In the last three months, the UK has been hit with a flurry of cyberattacks. Official figures demonstrate that the nation has been hit by 188 high-level cyberattacks. The alarming figures have triggered British political parties to ask GCHQ – the UK’s version of the NSA – for help in dealing with the ongoing wave of cybercrime. No doubt the powers that be are fearful of similar attacks (and leaks) to those suffered in the US last year.
According to Ciaran Martin, the chief of cybersecurity at GCHQ, Britain is being hit by dozens of attacks every single week. He says that many of those attacks originate from China and Russia. Martin believes that those attacks are state-sponsored, because they show a high level of technical prowess. Amongst other things, he believes the intent is to steal defense and foreign policy secrets.
Cyber Warfare Epidemic
In addition, Chancellor Philip Hammond has claimed that GCHQ blocked 34,550 potential attacks on British targets in the last six months. That is around 200 a day, and clearly demonstrates that cybercrime in the UK (and around the world) is at epidemic levels. According to the chief of cybersecurity, no political party has come forward to ask for help formally. However, his recent comments demonstrate that there is concern within Britain’s political parties of similar penetrations to those that affected the DNC:
“There is talk about it and we are ready to work [with them]. We have had some approaches and we would expect to be offering seminars and that sort of thing for political parties in the future. Have not done it yet. But we would expect to. But only if they asked.”
Martin says that the DNC hack was not unusual and that the West has seen a sharp rise in cyberattacks aimed at political infrastructure over the last few years. Talking on Tuesday at the grand opening of GCHQ’s new National Cyber Security Centre (NCSC), Martin said that there was concern over protecting the democratic process everywhere. With elections underway this year in France, Holland, and Germany, he believes that all locations are under similar levels of stress.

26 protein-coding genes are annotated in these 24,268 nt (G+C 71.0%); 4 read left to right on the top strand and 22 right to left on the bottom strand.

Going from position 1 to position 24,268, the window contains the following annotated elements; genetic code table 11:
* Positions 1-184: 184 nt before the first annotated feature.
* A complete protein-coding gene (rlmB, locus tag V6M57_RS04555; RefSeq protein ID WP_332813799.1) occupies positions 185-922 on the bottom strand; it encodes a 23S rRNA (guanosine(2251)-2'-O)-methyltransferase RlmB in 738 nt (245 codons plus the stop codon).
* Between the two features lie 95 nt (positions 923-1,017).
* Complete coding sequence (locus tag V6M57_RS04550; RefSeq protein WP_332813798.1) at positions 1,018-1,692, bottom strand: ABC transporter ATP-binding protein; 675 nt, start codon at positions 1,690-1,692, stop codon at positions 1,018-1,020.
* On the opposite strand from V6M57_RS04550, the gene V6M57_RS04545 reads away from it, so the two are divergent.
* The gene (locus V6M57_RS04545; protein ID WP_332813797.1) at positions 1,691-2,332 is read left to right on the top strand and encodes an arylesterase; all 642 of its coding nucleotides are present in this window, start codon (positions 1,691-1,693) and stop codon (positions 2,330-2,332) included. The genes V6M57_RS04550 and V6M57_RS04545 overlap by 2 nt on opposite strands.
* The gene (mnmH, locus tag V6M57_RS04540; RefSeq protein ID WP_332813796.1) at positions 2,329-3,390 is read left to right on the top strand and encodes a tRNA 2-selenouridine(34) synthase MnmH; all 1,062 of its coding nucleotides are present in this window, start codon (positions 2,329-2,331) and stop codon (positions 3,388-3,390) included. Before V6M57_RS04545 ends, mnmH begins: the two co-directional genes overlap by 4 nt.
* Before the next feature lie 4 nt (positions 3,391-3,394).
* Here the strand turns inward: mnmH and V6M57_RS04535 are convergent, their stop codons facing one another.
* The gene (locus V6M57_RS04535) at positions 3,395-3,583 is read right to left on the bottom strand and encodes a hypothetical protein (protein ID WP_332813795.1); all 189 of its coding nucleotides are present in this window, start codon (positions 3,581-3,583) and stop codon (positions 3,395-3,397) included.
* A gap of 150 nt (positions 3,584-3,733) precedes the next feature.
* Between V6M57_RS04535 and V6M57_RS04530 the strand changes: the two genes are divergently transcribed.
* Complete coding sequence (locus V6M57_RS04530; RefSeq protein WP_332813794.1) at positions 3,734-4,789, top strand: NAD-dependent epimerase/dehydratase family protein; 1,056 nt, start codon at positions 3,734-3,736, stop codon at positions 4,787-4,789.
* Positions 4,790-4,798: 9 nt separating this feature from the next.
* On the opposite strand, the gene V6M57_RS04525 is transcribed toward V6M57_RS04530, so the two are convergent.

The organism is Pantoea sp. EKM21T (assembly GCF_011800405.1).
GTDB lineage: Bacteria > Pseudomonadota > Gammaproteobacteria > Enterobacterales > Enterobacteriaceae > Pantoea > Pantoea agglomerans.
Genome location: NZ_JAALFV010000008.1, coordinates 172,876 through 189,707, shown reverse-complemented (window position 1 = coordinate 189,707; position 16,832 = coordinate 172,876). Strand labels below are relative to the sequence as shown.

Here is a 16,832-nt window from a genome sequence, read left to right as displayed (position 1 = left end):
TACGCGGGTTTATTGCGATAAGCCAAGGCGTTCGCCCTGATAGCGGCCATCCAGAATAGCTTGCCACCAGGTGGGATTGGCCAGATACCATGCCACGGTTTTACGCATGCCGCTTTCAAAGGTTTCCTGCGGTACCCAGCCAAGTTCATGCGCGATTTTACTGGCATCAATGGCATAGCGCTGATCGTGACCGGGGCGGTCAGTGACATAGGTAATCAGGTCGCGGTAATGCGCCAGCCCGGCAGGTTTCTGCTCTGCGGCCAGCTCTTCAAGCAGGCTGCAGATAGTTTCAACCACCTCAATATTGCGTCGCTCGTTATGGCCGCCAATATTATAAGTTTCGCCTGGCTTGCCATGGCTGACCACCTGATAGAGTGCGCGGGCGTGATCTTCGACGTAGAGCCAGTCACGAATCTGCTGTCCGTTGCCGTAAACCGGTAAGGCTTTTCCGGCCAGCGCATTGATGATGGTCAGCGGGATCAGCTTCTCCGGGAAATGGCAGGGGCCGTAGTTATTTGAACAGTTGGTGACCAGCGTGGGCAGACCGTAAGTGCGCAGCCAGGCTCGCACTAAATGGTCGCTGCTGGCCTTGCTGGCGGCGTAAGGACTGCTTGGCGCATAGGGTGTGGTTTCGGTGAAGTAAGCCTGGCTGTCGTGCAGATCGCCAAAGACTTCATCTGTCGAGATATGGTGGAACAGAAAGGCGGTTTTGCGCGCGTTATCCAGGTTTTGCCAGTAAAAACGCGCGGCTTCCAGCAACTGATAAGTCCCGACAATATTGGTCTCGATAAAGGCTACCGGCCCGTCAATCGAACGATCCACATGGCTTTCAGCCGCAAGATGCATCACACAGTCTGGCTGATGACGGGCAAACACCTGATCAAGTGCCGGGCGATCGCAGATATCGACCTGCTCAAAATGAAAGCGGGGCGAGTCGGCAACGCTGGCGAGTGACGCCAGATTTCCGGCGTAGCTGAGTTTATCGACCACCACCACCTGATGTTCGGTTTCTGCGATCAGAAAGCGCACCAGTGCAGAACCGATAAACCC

National Cyber Security Centre
On Tuesday, the Queen of England was at the opening of the new National Cyber Security Centre. At the event, the Queen was given an overview of the problems that her kingdom is facing. She was told that the new center for cybersecurity excellence is only one facet of a £1.9 billion ($2.3 billion) five-year strategy. The head of the NSCS told Queen Elizabeth that he intended to “make the UK the hardest target.”
Once finished with showing the Queen around the new center, Martin explained details about the digital assault that political targets have been exposed to in recent months:
“In the case of government departments, [it is] getting into the system to extract information on UK government policy on anything from energy to diplomacy to information on a particular sector.
Over the last two years there has been a step change in Russian aggression in cyberspace. Part of that step change has been a series of attacks on political institutions, political parties, parliamentary organisations and that’s all very well evidenced by our international partners and widely accepted.”
Government Working with the Private Sector
What is interesting, is that NCSC will be receiving subsidies from the UK’s private sector. That funding will allow 200 private sector employees to join the NCSC initiative on cybersecurity, to help shore up Britain’s infrastructure. Two weeks ago, Trump’s administration said that a closer relationship between the government and the private sector was going to be central to fixing the US’ cybersecurity woes.
If that is the case, could other UK legislative decisions – like the Snooper’s Charter – end up being forced on the US as well? In the UK, the Investigatory Powers Act (Snooper’s Charter) compels internet service providers to retain all UK residents’ web browsing histories and metadata for a year. In addition, section 217 of the law says that ISPs, telecom firms, and other communications providers, must inform the government in advance of any new products and services being introduced, so that the government can demand “technical” changes to software and systems.
Will the US Get Similar Legislation?
The US’ newly appointed attorney general, senator Jeff Sessions, is known to be in favor of backdoors. As such, it doesn’t seem unlikely that the US may have legislation similar to the Snooper’s Charter headed for its shores. What is definite, is that the two nations see eye to eye on cybersecurity. UK Chancellor Philip Hammond, mirrors the Trump administration’s opinion that,
“Government cannot protect business and the general public from the risks of cyber-attack on its own. It has to be a team effort. It is only in this way that we can stay one step ahead of the scale and pace of the threat that we face.”
With that in mind, could what we are seeing in the UK be a model that is followed by the Trump administration?
Opinions are the writer’s own.
Title image credit: Gil C/Shutterstock.com
Image credit: dizain/Shutterstock.com
Image credit: photo_oles/Shutterstock.com
Image credit: chrisdorney/Shutterstock.com